Statistical Hypotheses, Testing of

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Statistical Hypotheses, Testing of


a system of procedures in mathematical statistics for the verification of whether experimental data conform to some statistical hypothesis. The use of these procedures permits the acceptance or rejection of statistical hypotheses that arise in the processing or interpretation of measurement results in many areas of science and industry that are of practical importance and involve experiment.

A rule according to which a given hypothesis is accepted or rejected is called a test. A test is defined in terms of a function T of the observation results, which serves as a measure of the discrepancy between the experimental and hypothetical values. This function, which is known as the test statistic, is a random variable. It is assumed here that the probability distribution of T can be calculated when the hypothesis being tested is assumed to be true. On the basis of the distribution of T, a value T0 is chosen such that if the hypothesis is true, the probability of the inequality T > T0 is equal to α, where α is a significance level that is determined in advance. If in actuality it is found that T > T0, then the hypothesis is rejected. On the other hand, the appearance of a value of TT0 does not contradict the hypothesis.

Suppose, for example, the hypothesis must be tested that the independent observation results x1,...,xn are normally distributed with mean a = a0 and known variance σ2. Under this assumption, the arithmetic mean x̄ = (x1 + · · · + xn)/n of the observation results is normally distributed with mean a = a0 and variance σ2/n, and the quantity Statistical Hypotheses, Testing of is normally distributed with parameters (0, 1). By setting Statistical Hypotheses, Testing of, the relationship between T0 and α can be found from normal distribution tables. Under, for example, the hypothesis a = a0, the probability α of T > 1.96 is equal to 0.05. The rule recommending that the hypothesis a = a0 be regarded as false if T > 1.96 will lead to an incorrect rejection of the hypothesis in five cases out of 100 where the hypothesis is true. If, however, T ≤ 1.96, it does not necessarily follow that the hypothesis is confirmed, since the indicated inequality can be satisfied with high probability for a that are close to a0. Consequently, when the proposed test is used, it can be asserted only that the observation results do not contradict the hypothesis a = a0.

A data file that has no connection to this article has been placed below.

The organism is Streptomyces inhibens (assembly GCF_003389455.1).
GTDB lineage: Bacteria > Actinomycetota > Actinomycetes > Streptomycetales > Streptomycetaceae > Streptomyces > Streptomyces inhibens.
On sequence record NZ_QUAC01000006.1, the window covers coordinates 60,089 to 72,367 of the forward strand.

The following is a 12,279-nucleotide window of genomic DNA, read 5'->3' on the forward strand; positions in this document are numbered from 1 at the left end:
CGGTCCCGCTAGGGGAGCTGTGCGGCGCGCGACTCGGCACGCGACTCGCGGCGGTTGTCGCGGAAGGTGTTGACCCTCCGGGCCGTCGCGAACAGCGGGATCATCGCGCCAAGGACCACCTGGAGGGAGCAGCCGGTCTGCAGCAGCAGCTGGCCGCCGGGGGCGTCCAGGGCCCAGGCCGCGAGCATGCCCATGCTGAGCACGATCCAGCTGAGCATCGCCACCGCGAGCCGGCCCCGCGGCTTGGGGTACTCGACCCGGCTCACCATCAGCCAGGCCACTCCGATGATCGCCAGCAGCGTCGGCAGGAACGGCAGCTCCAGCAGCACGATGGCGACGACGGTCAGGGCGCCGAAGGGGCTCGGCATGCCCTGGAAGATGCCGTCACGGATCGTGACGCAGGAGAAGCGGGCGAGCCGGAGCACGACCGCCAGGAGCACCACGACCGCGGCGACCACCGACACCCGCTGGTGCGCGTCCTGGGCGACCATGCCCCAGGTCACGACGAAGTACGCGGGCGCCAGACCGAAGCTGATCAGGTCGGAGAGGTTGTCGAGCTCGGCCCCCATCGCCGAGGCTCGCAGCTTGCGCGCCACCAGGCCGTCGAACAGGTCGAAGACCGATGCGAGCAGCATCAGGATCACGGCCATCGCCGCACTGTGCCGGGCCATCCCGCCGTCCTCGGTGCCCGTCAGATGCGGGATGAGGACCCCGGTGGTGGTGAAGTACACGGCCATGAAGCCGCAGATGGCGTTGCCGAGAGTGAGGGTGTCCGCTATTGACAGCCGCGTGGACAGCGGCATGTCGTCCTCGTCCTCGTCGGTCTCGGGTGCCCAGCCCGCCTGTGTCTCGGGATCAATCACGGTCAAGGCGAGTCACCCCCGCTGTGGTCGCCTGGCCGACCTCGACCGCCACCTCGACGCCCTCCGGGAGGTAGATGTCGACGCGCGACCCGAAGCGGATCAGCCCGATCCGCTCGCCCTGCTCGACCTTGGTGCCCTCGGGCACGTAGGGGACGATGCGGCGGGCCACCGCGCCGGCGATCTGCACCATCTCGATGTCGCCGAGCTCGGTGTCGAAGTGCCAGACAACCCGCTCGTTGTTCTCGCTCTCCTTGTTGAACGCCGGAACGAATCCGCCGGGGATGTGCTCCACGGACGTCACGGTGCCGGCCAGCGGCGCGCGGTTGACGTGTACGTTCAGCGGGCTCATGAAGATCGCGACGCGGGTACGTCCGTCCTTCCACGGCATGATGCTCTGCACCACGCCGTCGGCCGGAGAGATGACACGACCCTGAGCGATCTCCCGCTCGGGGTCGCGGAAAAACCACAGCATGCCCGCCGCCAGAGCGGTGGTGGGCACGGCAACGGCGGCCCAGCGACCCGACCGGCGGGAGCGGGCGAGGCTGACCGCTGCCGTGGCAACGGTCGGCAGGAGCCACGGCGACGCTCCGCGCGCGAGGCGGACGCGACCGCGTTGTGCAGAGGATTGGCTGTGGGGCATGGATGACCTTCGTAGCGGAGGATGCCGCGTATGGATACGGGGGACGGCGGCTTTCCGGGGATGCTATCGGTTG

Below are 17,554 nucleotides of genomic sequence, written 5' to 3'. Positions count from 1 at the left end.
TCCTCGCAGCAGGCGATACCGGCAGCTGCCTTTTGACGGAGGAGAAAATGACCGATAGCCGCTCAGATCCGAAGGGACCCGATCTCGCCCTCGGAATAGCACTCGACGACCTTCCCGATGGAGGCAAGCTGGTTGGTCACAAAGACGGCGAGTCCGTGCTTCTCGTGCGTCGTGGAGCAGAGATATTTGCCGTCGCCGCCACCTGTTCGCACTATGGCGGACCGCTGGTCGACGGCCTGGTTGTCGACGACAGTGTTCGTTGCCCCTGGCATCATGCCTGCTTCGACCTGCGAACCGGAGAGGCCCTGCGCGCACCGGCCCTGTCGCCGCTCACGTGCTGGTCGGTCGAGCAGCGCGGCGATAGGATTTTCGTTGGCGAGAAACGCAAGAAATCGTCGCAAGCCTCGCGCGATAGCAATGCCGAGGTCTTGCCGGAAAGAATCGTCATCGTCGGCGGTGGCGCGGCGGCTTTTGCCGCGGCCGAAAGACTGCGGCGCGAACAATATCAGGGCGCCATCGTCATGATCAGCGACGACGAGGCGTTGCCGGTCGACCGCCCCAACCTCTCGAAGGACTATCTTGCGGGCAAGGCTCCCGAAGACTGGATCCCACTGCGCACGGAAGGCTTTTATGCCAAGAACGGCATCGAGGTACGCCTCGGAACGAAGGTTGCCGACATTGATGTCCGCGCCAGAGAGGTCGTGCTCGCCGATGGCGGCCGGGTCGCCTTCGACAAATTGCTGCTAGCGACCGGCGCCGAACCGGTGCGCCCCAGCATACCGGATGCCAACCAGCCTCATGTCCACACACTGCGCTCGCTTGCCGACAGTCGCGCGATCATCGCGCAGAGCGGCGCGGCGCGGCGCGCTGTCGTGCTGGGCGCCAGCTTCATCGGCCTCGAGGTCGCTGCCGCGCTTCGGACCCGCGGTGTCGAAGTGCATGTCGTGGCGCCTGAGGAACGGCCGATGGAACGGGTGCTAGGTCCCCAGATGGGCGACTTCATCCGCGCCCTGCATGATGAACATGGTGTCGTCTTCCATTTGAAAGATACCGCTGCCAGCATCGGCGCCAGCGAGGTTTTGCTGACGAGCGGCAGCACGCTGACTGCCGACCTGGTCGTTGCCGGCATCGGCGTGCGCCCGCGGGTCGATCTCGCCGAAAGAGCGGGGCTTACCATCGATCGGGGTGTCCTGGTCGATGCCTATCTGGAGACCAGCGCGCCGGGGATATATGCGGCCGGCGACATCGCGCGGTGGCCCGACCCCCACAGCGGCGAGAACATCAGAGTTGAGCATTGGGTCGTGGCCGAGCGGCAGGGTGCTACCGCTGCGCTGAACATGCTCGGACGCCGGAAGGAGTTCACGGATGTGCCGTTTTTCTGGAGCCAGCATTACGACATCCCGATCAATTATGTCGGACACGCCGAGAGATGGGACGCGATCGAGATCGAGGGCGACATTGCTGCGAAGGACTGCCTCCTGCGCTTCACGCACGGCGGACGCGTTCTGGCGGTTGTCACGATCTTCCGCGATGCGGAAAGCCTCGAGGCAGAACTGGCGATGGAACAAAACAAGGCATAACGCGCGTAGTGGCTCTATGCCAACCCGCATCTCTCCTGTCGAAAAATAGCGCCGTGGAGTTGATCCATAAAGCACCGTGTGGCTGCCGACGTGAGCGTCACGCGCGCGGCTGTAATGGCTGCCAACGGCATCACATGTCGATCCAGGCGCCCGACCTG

In choosing the statistic T, the alternative hypotheses to a = a0 are always taken explicitly or implicitly into account. Suppose, for example, it is known in advance that a ≥ a0—that is, rejection of the hypothesis a = a0 entails acceptance of the hypothesis a > a0. Instead of T there should then be used Statistical Hypotheses, Testing of If the variance σ2 is unknown, Student’s test can be used instead of the given test for verifying the hypothesis a = a0. Student’s test is based on the statistic Statistical Hypotheses, Testing of which includes an unbiased estimate of the variance

and obeys Student’s distribution with n−1 degrees of freedom. (A similar problem is represented in STATISTICS, MATHEMATICAL, Table Ia.) Tests of this kind are known as goodness-of-fit tests and are used in testing hypotheses on the parameters of a distribution and hypotheses on distributions (seeNONPARAMETRIC METHODS).